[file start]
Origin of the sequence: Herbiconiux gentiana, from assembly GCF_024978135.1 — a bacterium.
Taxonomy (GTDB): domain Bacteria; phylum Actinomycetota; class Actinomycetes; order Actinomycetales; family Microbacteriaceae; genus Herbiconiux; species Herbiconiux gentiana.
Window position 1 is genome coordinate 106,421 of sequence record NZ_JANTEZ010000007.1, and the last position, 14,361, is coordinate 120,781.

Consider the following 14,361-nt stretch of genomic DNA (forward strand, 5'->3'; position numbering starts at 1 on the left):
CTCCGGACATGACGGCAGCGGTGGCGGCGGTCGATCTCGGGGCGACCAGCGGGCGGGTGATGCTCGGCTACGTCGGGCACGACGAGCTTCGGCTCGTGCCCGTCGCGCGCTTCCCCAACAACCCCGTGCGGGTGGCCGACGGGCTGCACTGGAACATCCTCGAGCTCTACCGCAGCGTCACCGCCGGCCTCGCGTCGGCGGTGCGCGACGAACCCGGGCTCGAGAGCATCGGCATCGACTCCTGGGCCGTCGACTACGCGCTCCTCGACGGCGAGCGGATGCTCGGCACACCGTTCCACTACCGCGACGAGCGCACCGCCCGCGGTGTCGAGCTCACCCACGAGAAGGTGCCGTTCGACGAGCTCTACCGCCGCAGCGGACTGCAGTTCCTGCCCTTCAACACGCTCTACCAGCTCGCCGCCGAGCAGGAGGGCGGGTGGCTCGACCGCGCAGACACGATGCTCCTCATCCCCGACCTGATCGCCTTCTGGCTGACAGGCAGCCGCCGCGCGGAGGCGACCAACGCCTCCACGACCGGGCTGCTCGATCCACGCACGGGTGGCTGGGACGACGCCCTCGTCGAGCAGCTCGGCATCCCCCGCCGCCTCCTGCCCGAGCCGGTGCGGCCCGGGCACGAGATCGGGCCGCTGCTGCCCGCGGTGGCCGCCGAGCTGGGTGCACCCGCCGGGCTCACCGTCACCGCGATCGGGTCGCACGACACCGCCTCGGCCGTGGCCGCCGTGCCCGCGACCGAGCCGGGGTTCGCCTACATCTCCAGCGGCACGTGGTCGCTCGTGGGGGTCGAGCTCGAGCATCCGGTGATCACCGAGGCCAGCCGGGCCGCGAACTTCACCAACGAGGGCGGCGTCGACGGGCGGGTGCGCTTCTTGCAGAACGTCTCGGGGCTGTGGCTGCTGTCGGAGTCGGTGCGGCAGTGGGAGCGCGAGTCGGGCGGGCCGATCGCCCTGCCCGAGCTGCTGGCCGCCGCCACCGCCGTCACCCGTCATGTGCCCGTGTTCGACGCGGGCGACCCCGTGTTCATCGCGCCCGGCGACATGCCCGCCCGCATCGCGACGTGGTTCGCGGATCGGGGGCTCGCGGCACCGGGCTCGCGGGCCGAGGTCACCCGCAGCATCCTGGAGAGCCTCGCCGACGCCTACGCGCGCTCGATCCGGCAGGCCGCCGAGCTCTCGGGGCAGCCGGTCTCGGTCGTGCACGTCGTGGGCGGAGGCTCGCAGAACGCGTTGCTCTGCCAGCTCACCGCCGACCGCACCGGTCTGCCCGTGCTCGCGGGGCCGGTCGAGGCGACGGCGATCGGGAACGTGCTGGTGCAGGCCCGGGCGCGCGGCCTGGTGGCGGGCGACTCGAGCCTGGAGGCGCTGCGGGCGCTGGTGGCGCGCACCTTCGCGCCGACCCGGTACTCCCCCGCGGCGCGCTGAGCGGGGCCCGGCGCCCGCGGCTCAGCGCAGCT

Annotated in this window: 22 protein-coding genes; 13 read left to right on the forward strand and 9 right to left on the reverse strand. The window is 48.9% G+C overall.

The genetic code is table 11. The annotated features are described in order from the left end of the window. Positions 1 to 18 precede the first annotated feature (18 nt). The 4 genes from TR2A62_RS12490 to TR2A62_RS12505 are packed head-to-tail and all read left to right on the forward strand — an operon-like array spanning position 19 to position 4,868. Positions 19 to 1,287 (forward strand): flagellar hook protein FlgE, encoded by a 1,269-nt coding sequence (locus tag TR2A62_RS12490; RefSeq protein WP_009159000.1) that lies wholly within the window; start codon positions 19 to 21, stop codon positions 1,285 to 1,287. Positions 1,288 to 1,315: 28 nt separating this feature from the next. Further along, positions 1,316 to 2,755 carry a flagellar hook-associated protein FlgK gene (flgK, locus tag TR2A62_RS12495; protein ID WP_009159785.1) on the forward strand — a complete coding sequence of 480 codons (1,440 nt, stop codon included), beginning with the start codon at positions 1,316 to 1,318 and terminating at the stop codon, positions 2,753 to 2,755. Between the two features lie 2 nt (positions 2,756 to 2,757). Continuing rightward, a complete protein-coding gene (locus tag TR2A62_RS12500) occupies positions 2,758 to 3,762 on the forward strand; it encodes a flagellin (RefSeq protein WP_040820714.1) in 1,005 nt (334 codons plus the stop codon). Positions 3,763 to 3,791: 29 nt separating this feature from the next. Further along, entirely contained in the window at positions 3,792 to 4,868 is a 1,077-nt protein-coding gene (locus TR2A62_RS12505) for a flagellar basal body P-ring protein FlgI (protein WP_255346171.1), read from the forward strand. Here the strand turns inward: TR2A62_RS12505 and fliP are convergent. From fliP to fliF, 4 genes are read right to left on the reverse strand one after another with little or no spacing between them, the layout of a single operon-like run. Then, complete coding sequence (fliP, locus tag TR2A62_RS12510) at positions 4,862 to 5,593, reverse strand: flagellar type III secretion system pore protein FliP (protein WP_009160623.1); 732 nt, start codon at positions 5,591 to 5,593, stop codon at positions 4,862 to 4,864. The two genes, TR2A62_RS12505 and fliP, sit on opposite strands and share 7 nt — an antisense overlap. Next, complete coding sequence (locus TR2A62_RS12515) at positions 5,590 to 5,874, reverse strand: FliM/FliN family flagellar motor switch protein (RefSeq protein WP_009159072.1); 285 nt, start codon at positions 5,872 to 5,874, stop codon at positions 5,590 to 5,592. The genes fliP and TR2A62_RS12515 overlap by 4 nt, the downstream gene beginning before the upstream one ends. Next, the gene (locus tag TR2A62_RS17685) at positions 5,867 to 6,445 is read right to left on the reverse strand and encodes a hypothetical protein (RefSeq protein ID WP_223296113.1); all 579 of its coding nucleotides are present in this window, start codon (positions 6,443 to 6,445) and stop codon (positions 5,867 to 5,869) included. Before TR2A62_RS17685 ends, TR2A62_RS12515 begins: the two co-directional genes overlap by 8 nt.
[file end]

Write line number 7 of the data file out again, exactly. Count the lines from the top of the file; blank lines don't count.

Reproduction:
The genetic code is table 11. The annotated features are described in order from the left end of the window. Positions 1 to 18 precede the first annotated feature (18 nt). The 4 genes from TR2A62_RS12490 to TR2A62_RS12505 are packed head-to-tail and all read left to right on the forward strand — an operon-like array spanning position 19 to position 4,868. Positions 19 to 1,287 (forward strand): flagellar hook protein FlgE, encoded by a 1,269-nt coding sequence (locus tag TR2A62_RS12490; RefSeq protein WP_009159000.1) that lies wholly within the window; start codon positions 19 to 21, stop codon positions 1,285 to 1,287. Positions 1,288 to 1,315: 28 nt separating this feature from the next. Further along, positions 1,316 to 2,755 carry a flagellar hook-associated protein FlgK gene (flgK, locus tag TR2A62_RS12495; protein ID WP_009159785.1) on the forward strand — a complete coding sequence of 480 codons (1,440 nt, stop codon included), beginning with the start codon at positions 1,316 to 1,318 and terminating at the stop codon, positions 2,753 to 2,755. Between the two features lie 2 nt (positions 2,756 to 2,757). Continuing rightward, a complete protein-coding gene (locus tag TR2A62_RS12500) occupies positions 2,758 to 3,762 on the forward strand; it encodes a flagellin (RefSeq protein WP_040820714.1) in 1,005 nt (334 codons plus the stop codon). Positions 3,763 to 3,791: 29 nt separating this feature from the next. Further along, entirely contained in the window at positions 3,792 to 4,868 is a 1,077-nt protein-coding gene (locus TR2A62_RS12505) for a flagellar basal body P-ring protein FlgI (protein WP_255346171.1), read from the forward strand. Here the strand turns inward: TR2A62_RS12505 and fliP are convergent. From fliP to fliF, 4 genes are read right to left on the reverse strand one after another with little or no spacing between them, the layout of a single operon-like run. Then, complete coding sequence (fliP, locus tag TR2A62_RS12510) at positions 4,862 to 5,593, reverse strand: flagellar type III secretion system pore protein FliP (protein WP_009160623.1); 732 nt, start codon at positions 5,591 to 5,593, stop codon at positions 4,862 to 4,864. The two genes, TR2A62_RS12505 and fliP, sit on opposite strands and share 7 nt — an antisense overlap. Next, complete coding sequence (locus TR2A62_RS12515) at positions 5,590 to 5,874, reverse strand: FliM/FliN family flagellar motor switch protein (RefSeq protein WP_009159072.1); 285 nt, start codon at positions 5,872 to 5,874, stop codon at positions 5,590 to 5,592. The genes fliP and TR2A62_RS12515 overlap by 4 nt, the downstream gene beginning before the upstream one ends. Next, the gene (locus tag TR2A62_RS17685) at positions 5,867 to 6,445 is read right to left on the reverse strand and encodes a hypothetical protein (RefSeq protein ID WP_223296113.1); all 579 of its coding nucleotides are present in this window, start codon (positions 6,443 to 6,445) and stop codon (positions 5,867 to 5,869) included. Before TR2A62_RS17685 ends, TR2A62_RS12515 begins: the two co-directional genes overlap by 8 nt.